Articles on Soviet Union

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Lithuania’s soldiers are seen during a celebration of Lithuanian Independence Day in Vilnius, Lithuania, on March 11, 2018. The country was marking the 28th anniversary of its declaration of independence from the Soviet Union. (AP Photo/Mindaugas Kulbis)

What I learned about Eastern European democracy from Lithuania’s youth

A stint teaching university students in Lithuania leaves a longtime economics professor optimistic about the future of Eastern Europe as it continues its transition to a free-market economy.
Karl Marx Monument in Chemnitz, in eastern Germany. AP Photo/Jens Meyer

Should we celebrate Karl Marx on his 200th birthday?

A scholar of literary radicalism asks whether Marx's writings are at all relevant to the world's struggles with inequality today and why he's no longer being relegated to the dustbin of history.
On the streets of Petrograd on July 4, 1917, when troops of the provisional government opened fire on demonstrators. Viktor Bulla/Wikimedia Commons

Conquered city, site of revolutions from above and below

The physical and political space of cities can be shaped from above or below, but few have had more revolutionary changes, first under the tsars, then the communists, than St Petersburg.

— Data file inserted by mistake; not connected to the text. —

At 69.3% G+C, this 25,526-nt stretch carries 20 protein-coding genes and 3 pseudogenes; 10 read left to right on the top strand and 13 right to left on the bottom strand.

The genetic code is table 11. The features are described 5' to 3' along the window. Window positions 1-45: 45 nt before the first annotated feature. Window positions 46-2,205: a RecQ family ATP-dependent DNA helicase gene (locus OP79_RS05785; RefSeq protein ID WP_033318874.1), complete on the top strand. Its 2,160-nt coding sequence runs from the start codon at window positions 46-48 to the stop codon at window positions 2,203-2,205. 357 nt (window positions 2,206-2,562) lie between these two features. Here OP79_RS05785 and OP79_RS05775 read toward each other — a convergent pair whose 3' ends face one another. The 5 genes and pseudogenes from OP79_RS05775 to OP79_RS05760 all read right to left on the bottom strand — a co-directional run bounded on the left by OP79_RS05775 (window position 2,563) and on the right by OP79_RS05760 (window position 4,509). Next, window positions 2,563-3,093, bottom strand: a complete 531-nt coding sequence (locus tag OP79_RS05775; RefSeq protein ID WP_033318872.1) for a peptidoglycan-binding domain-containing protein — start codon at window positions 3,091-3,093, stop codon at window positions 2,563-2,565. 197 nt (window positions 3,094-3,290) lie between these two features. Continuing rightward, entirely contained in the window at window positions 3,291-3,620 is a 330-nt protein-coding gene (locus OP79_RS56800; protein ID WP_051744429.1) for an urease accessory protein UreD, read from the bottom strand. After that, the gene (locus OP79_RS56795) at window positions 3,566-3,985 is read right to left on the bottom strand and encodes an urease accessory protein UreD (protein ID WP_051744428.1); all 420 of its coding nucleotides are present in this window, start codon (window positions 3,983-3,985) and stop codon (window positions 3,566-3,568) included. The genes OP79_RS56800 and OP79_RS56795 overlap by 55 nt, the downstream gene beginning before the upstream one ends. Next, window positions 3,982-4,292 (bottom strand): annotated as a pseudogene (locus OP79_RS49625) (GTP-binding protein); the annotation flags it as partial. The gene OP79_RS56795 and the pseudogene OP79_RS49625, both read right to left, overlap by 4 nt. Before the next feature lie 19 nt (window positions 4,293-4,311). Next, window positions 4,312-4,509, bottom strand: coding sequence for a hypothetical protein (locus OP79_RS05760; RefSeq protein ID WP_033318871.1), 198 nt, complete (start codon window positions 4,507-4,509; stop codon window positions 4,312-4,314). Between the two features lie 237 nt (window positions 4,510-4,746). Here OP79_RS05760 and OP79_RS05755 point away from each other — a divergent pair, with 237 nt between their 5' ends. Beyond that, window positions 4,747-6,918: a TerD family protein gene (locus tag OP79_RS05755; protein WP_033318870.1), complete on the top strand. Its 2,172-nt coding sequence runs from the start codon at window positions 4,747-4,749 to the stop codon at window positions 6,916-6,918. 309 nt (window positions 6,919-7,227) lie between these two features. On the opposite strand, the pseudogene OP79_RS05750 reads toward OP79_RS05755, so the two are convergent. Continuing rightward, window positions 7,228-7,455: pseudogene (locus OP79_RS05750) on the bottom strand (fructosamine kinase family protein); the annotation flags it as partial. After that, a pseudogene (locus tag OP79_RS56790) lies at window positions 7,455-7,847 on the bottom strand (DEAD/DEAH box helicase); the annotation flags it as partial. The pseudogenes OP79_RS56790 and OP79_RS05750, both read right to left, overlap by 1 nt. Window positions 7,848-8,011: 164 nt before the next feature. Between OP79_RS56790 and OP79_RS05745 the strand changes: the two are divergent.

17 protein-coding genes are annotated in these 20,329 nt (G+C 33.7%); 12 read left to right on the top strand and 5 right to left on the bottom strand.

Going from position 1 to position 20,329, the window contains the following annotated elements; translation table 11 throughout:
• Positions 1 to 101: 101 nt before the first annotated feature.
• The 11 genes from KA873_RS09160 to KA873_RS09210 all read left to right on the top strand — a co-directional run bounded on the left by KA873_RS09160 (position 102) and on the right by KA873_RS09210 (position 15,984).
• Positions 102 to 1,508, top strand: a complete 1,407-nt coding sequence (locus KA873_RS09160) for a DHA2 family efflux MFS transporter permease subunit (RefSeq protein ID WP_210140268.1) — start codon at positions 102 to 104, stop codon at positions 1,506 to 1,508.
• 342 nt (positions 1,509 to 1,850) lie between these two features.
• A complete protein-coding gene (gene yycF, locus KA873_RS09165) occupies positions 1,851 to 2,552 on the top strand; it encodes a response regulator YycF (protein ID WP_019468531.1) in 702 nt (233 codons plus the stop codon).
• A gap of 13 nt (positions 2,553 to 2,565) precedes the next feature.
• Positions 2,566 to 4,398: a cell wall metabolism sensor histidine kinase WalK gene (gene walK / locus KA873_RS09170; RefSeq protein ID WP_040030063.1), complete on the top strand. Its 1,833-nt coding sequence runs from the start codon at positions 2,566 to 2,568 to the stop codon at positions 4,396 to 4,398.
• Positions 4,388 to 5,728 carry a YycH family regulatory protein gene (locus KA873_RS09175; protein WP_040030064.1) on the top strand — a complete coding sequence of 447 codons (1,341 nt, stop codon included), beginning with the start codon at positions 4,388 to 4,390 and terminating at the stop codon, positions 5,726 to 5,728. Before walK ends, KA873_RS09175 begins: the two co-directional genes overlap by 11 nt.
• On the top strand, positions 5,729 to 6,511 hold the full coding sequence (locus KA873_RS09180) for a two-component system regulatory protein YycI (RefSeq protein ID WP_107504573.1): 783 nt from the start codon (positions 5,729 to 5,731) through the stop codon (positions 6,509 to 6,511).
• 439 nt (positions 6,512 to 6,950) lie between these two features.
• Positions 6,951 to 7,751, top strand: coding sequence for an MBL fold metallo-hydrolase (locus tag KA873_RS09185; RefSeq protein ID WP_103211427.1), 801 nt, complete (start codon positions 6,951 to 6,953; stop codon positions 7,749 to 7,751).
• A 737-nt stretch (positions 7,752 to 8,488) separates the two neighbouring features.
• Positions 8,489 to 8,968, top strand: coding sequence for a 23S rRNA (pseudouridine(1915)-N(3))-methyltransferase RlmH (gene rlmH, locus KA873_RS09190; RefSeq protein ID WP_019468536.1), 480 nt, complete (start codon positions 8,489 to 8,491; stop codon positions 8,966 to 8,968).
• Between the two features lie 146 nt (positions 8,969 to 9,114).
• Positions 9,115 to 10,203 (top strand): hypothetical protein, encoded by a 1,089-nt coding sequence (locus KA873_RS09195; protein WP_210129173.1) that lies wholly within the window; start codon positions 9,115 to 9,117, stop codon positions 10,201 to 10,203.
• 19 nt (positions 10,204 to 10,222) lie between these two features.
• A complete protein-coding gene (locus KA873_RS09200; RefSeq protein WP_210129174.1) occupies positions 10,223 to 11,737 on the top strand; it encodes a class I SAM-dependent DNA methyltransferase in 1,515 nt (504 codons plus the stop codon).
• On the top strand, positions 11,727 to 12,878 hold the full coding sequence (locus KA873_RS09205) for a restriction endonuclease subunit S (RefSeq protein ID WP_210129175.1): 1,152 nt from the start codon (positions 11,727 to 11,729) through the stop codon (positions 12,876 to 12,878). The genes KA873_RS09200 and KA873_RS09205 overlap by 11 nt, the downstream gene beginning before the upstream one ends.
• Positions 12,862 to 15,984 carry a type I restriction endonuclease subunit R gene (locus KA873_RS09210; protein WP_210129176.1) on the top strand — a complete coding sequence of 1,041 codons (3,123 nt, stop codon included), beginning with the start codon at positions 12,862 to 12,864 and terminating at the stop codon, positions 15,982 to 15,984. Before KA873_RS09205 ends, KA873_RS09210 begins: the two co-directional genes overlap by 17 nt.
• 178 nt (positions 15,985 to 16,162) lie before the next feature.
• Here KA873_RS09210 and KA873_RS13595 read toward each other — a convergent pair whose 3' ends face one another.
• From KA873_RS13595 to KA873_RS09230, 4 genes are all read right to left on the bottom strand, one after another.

Members of a North Korean delegation cheer while holding the unified Korea flag at the pairs figure skating free program at the Pyeonchang Winter Olympics on Feb. 15, 2018 in Gangneung, South Korea. THE CANADIAN PRESS/Paul Chiasson

North Korean Sport Diplomacy: The Olympic event where everyone loses

The International Olympic Committee has banished dopers from the Winter Games. Shame it hasn't treated North Korea, a noted human rights violator, with the same resolve.
ANC President Cyril Ramaphosa has been the subject of much scrutiny during his rise to the party’s top position. GCIS/GovernmentZA/Flickr

South Africans are trying to decode Ramaphosa (and getting it wrong)

The study of Cyril Ramaphosa, South Africa's deputy president and new head of its governing party, is generating a great deal of heat, and not much light.
Vladimir Lenin and Nadezhda Krupskaya. Antoon Kuper/flickr

Nadya Krupskaya: the Russian revolutionary

Russian revolutionary Nadezhda Krupskaya, like other leading women in the new Stalin-led state, was marginalised. But in her case, because she was Lenin's widow.
Zimbabwean President Robert Mugabe’s clampdown on dissent in Matabeleland claimed up to 20 000 lives. EPA/Aaron Ufumeli/ Pool

British policy towards Zimbabwe during Matabeleland massacre: licence to kill

The effects of President Mugabe's post-independence security clampdown that led to the murder of between 10 000 and 20 000 Zimbabweans, known as the Matabeleland massacre, continue to be felt.
The 1976 memorial at the Babi Yar massacre site only recognised Soviet victims, despite the killing of more than 30,000 Jewish people. In 1991 a Jewish memorial was installed nearby. Jennifer Boyer/Flickr

Decoding the music masterpieces: Shostakovich’s Babi Yar

On September 29 1941, Nazis murdered more than 30,000 Jews in a ravine outside Kiev. Dmitri Shostakovich's 13th Symphony, Babi Yar, is a damning critique of the Soviet Union's lack of recognition of the massacre, and a condemnation of Stalinism.

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